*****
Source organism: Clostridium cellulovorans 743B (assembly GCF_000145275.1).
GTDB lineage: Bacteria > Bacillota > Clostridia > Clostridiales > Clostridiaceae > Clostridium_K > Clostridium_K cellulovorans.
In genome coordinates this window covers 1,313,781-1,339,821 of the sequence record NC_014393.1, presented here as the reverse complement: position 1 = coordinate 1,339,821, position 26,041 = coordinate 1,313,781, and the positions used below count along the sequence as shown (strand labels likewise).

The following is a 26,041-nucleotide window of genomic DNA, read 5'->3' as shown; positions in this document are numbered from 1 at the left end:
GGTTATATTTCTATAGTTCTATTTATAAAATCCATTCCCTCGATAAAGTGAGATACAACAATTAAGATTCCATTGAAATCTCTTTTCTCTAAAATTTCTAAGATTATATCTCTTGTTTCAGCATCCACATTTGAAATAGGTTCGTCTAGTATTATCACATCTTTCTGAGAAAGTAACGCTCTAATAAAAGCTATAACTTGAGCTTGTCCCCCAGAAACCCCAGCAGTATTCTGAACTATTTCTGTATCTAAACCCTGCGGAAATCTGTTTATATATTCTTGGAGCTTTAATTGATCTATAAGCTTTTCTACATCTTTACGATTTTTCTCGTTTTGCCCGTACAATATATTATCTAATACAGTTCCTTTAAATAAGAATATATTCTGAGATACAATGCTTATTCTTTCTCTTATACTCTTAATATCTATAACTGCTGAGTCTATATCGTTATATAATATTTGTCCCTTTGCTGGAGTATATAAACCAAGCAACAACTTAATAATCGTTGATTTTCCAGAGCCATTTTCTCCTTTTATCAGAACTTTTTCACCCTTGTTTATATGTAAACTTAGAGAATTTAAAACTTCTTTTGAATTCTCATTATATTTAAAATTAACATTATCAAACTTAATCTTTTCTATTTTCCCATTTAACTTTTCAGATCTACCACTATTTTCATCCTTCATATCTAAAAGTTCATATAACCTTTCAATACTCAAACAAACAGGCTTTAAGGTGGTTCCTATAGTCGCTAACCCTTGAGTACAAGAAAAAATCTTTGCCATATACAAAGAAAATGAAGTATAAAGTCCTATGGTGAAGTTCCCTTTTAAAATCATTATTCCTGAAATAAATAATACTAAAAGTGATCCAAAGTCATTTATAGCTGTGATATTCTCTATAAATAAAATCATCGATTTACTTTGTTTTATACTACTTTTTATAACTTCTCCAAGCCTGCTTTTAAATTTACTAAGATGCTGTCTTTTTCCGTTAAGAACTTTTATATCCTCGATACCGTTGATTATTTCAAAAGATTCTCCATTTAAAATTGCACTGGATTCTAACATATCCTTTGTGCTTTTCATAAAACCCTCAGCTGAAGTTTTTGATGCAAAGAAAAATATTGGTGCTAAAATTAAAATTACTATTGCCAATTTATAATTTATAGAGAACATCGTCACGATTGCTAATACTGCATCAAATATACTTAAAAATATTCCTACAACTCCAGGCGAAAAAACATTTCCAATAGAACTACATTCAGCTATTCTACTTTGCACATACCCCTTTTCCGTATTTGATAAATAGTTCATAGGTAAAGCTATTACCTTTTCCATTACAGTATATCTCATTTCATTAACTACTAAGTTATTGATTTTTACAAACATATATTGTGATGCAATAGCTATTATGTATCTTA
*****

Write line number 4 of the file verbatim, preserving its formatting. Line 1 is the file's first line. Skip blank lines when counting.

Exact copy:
The following is a 26,041-nucleotide window of genomic DNA, read 5'->3' as shown; positions in this document are numbered from 1 at the left end: